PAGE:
Richie Faulkner says that he is "glad" to see founding JUDAS PRIEST guitarist Kenneth "K.K." Downing "back out there" with his new band KK'S PRIEST.
KK'S PRIEST is Downing's collaboration with former PRIEST singer Tim "Ripper" Owens and ex-PRIEST drummer Les Binks. The band, which pays homage to Downing's past, is rounded out by guitarist A.J. Mills (HOSTILE) and bassist Tony Newton (VOODOO SIX).
Faulkner, who joined PRIEST in 2011 after Downing left the legendary British heavy metal act, addressed K.K.'s current status during an Instagram Live session on Sunday (May 10). He said (see video below): "The great thing is Ken is playing again. He's out there with his band, and that's where he should be — he should be playing heavy metal guitar. And I'm glad to see he's back. It's been too long to not see Ken Downing up on stage with his flying V [guitar]. So I'm glad he's back out there, without a doubt. Everyone knows that anyway."
KK'S PRIEST's debut LP will be released via Explorer1 Music Group. The group will also play select shows to mark the 50th anniversary of PRIEST and Downing's career as a founding member. KK'S PRIEST's setlist will consist of PRIEST classics and new songs.
Last fall, Faulkner dismissed the criticism he received for supposedly trying to look too much like Downing.
"Obviously, you get the [haters] — the 'clone' comments," Richie told the "Let There Be Talk" podcast. "I've got long blond hair, playing a flying V [guitar]… [Michael] Schenker, Zakk [Wylde], K.K., Randy Rhoads — all those guys. To say I was a Ken clone was fairly narrow-minded. There's tons of guys who have flying Vs and long hair.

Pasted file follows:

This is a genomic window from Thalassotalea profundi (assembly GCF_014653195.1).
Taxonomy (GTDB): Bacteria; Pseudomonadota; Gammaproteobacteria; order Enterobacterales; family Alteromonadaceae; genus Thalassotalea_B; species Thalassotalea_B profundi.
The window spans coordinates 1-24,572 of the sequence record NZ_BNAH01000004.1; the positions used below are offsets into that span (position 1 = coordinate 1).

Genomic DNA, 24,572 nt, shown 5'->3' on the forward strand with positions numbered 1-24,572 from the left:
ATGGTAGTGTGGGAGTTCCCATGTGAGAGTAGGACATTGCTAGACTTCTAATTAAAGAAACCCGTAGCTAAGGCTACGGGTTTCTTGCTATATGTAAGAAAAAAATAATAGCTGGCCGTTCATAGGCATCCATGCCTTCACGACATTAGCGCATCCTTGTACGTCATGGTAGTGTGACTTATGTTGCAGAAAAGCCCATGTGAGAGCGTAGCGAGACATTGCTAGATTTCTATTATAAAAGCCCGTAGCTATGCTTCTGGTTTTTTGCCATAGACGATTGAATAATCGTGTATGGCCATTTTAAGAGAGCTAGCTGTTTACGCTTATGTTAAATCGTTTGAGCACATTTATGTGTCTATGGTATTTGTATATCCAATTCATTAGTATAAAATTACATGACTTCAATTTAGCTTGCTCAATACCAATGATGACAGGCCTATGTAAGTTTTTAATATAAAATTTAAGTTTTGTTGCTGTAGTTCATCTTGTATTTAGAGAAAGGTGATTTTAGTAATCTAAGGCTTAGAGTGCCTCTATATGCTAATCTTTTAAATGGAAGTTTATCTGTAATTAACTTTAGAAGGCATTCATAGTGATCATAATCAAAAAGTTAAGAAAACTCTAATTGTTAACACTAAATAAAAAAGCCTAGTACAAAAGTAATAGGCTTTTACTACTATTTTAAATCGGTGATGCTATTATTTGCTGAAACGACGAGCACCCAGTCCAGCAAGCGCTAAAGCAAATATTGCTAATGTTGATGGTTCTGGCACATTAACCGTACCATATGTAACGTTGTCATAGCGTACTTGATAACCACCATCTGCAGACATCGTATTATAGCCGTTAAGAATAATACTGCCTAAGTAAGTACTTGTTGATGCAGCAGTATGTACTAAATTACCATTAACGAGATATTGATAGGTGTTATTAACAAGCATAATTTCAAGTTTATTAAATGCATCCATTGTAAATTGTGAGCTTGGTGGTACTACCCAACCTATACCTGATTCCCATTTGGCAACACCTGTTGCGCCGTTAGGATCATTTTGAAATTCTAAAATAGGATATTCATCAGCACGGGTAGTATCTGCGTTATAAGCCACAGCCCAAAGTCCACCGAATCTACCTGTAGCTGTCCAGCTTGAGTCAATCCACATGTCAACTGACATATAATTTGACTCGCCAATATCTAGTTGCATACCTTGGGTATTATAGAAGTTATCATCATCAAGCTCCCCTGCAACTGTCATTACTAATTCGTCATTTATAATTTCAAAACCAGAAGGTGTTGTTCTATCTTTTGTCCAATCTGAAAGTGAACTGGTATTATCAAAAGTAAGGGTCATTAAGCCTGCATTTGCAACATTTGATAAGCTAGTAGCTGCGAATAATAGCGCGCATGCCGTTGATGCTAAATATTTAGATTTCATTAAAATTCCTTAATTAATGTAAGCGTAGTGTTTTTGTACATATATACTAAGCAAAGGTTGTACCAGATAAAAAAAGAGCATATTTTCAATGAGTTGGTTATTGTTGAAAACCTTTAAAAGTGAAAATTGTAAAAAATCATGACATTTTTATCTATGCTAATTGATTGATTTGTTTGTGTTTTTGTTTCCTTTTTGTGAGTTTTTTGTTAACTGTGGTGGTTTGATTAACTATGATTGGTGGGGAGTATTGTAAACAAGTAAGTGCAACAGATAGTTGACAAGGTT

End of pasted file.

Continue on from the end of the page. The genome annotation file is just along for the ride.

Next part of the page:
"The thing is if I had dyed my hair black to be different, I would have been shot down," he continued. "You've gotta be real; you've gotta be who you are. And I grew up on Ken, I grew up on Glenn [Tipton, JUDAS PRIEST guitarist] and the guys that I mentioned. So you've just gotta be who you are. And I grew up with those guys, and I'm not ashamed. I wear it on my sleeve — they're all my influences, and I'm not afraid of that… There's no point in trying to hide it. But it's gotta be natural as well. And I think somehow it worked out organically. I didn't try to copy him. And as it goes on, you always try to do your own thing and make your own statement."
Two years ago, Downing said that he felt like he was "being cloned" when he first found out he was being replaced by Faulkner.
Downing, who announced his retirement from PRIEST in April 2011 after nearly 42 years in the job, admitted to the "Appetite For Distortion" podcast that he was taken aback when he first saw his replacement.
"Richie, as far as I know, is a nice guy and obviously an excellent player," Downing said. "I was a bit disappointed when, basically… I think the idea was to replace me [with a lookalike], so I did feel as though I was kind of being cloned. But I'm not sure that was exactly fair to Richie. I mean, I could be off the mark here, but I think Richie had the right to bring himself to the stage with his own… portray his own image and ability to play the instrument the way that he does. But it is what it is."
He continued: "When Glenn retired from touring [in early 2018], the same didn't happen — obviously, [Tipton's replacement] Andy [Sneap] doesn't look anything like Glenn; he doesn't wear the same clothes, the red pants, guitars or anything like that. So I don't really know what's going on. But it is what it is."
In a 2011 interview with the Finnish newspaper Ilta-Sanomat, PRIEST singer Rob Halford stated about Faulkner's physical resemblance to a younger Downing: "People are saying, 'It's a clone. You've got some of K.K.'s DNA.' It's just the way it turned out. We made, like, a secret search. When we knew K.K. was not gonna be making the tour, we did a lot of secret, kind of, searching for another player. And Richie just happened to be the guy. And he just happens to look a little bit of the K.K. image, you know?! I think it would be silly to say, 'We looked for a guitar player that looks like Ken.' What we want is a very good metal guitar player, and that's what Richie Faulkner is."